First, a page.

Venezuelan health system collapses, forcing migration
Miguel* waited patiently for surgery at a public hospital in Cucuta, Colombia, for nearly three weeks. Malnourished and weak, he came to Colombia for lifesaving medical attention that was unavailable to him back home in Venezuela. His body and face reflect his pain, but also his relief in being somewhere safe.
Miguel is one of millions who’ve fled Venezuela, which has been in economic and social crisis since 2015. A drastic fall in the price of oil, its main export, led to a progressive decline in local production capacity, resulting in food shortages, hyperinflation, the collapse of the health system and social unrest.
Young Venezuelans, who do not have access to migrant shelters, camp in the streets and green areas of the border city of Cucuta in Colombia.
Photo by Nicolo Filippo Rosso for CRS
Six years ago, Miguel was severely burned in an accident. Ever since, he has struggled to find proper medical care. The first time he was hospitalized, he contracted bacterial infections because of substandard conditions in the facility.
"In Venezuela, there was no infectious disease specialist. They didn't even know what he had,” explains his brother Oscar, who has accompanied Miguel throughout his journey. “When we took him to places so that they could assist him, they told us that they had to amputate his arms in order to save his life."
Miguel tried recovering at his mother’s home and regained just enough energy to begin working again. He had a job repairing cell phones, but the injuries to his hands made that a challenge—so he learned to use his feet instead.
Gradually, though, another infection developed, as did anemia from malnutrition. The average Venezuelan has lost 24 pounds since 2017, and as much as 87% of the country’s population has been pushed below the poverty line. Severely malnourished, Miguel was unable to get out of bed. That’s when his family made the decision to leave for Colombia.
Like many Venezuelan families, Miguel’s was forced to migrate in search of lifesaving healthcare. The World Health Organization reports that Venezuela’s health system has been reduced by 85%, and infectious diseases such as measles, diphtheria and malaria are on the rise. In fact, the collapse of health services is a main factor driving Venezuelan migration today.
Migrants walking their long journey from Venezuela to Colombia. From there, many will continue on foot to Peru, Chile and Brazil in search of a new life.
Photo by Nicolo Filippo Rosso for CRS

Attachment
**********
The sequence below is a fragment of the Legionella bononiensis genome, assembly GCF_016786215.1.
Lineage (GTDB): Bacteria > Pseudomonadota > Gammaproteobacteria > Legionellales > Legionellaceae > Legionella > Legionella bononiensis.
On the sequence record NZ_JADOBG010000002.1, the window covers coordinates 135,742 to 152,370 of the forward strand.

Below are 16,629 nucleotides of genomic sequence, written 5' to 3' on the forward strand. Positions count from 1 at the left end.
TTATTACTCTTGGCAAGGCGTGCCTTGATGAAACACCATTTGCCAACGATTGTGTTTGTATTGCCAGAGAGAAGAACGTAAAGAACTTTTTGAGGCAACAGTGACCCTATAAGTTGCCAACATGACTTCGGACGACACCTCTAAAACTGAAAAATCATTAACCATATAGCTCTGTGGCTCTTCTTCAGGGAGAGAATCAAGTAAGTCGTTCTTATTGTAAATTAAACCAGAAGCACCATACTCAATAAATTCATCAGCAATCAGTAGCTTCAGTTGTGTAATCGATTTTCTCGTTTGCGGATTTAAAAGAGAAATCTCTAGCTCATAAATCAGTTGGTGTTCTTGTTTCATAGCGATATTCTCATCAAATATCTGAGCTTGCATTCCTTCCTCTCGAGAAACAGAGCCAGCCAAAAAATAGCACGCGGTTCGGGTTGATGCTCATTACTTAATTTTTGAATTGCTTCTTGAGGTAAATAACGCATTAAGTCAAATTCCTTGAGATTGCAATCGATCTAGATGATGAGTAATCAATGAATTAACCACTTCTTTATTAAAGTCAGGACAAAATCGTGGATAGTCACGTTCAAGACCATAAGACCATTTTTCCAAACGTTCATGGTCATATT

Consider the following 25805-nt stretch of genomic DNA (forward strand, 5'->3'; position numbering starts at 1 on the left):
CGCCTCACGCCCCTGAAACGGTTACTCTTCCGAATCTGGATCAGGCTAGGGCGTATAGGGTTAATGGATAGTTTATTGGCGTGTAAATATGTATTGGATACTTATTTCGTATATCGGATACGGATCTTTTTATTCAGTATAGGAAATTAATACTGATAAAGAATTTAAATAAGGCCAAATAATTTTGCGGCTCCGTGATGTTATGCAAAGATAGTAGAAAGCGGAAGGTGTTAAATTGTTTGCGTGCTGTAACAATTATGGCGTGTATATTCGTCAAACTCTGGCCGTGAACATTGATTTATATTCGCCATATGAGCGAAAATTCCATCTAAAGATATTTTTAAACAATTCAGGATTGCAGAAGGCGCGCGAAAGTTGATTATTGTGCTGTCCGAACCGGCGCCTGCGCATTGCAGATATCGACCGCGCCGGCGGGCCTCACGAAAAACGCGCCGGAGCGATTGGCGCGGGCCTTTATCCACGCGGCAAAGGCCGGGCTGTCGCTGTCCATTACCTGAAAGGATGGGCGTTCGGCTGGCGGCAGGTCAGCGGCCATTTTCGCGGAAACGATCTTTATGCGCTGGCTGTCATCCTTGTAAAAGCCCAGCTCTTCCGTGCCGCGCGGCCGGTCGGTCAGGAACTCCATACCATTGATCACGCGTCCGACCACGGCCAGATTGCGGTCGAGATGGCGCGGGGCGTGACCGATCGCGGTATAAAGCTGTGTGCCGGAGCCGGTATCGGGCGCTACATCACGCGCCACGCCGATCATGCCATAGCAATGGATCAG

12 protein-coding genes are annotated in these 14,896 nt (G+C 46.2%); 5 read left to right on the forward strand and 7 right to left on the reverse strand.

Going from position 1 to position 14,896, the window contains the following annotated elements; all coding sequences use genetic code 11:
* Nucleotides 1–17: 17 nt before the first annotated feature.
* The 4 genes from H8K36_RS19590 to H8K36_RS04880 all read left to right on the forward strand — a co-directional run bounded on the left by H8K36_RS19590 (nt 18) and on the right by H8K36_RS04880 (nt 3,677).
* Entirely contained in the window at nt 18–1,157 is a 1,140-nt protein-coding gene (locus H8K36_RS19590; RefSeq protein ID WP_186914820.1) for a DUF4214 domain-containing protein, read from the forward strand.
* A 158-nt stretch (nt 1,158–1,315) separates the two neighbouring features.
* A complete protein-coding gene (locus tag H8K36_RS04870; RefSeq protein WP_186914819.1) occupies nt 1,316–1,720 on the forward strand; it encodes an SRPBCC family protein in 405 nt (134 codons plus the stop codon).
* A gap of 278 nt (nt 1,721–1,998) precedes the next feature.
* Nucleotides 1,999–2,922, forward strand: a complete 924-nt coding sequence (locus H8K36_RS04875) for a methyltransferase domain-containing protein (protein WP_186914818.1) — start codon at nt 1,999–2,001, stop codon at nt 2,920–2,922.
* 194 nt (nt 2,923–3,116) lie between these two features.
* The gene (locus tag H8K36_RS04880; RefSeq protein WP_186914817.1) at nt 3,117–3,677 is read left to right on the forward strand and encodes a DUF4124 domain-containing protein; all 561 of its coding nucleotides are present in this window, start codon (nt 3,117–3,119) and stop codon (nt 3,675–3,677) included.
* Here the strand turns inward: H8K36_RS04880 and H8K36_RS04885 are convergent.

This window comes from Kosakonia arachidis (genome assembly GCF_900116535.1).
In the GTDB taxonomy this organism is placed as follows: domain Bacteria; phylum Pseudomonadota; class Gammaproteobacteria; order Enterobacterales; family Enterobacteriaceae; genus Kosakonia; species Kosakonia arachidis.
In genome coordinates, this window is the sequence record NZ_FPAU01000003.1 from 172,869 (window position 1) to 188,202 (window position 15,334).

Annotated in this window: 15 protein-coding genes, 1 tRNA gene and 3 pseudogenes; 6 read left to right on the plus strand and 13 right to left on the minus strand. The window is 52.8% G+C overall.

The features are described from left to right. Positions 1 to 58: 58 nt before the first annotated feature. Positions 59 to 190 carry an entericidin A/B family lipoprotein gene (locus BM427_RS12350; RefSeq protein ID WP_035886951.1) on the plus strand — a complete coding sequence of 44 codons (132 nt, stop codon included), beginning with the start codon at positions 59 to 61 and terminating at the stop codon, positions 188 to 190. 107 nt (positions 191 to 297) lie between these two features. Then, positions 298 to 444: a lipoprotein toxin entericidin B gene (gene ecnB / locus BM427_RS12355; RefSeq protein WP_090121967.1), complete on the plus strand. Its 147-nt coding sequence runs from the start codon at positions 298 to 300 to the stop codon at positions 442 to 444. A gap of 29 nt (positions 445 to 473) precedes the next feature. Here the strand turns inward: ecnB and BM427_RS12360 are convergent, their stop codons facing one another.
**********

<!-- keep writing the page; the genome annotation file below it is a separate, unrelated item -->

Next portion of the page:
“We took a long time to get him out, because the situation he was in was difficult. Back in Venezuela, they sold us the blood that got his hemoglobin to an acceptable level so that he could get out of bed,” says Oscar.
A close friend helped transport Miguel and his family to a city near the Colombian border. They traveled the rest of the way on foot. By the time they reached the border, Miguel could barely cross the Simon Bolivar Bridge to Colombia without his mother and brother’s help. Upon seeing Miguel’s critical condition, Colombian immigration agents had him transported by ambulance to the nearest hospital.
Volunteer doctors at Casa de Paso Divina Providencia—a shelter run by the Catholic Diocese of Cucuta—say that most migrants are suffering from malnutrition. Untreated chronic diseases like high blood pressure, diabetes and hypothyroidism are also common among them.
During his time in Colombia, Miguel has managed to overcome the infection and is receiving the food and care he needs. Doctors predict that with several surgeries he will also recover the mobility of his hands.
“We believed in God, and here they told my mother that they can save her son’s hands. He has no problem now. They will not be amputated,” says Oscar.
Across 14 dioceses in 10 states, and in the capital of Caracas, Catholic Relief Services and Caritas Venezuela are supporting the health of people in need. In May, CRS and Caritas Venezuela piloted the use of e-vouchers as a means of accessing food for vulnerable families in Caracas. We are now expanding to multiple areas, with an estimated 1,700 families participating in Caritas Venezuela’s nutrition rehabilitation program. Over the next 12 months, CRS and Caritas Venezuela plan to scale the program to benefit 12,000 families as well as the participating business and shop owners.
With our partners throughout the region, CRS is responding to the needs of families in Venezuela as well as those who have fled to Colombia, Brazil, Peru, Ecuador, and Trinidad and Tobago. Throughout Latin America, CRS supports local partners, including the Scalabrinian Mission and Living Water Community, to provide health care, food, shelter, protection, water and sanitation services, and cash to more than 43,000 Venezuelans affected by the humanitarian crisis.
*Names have been changed to protect privacy.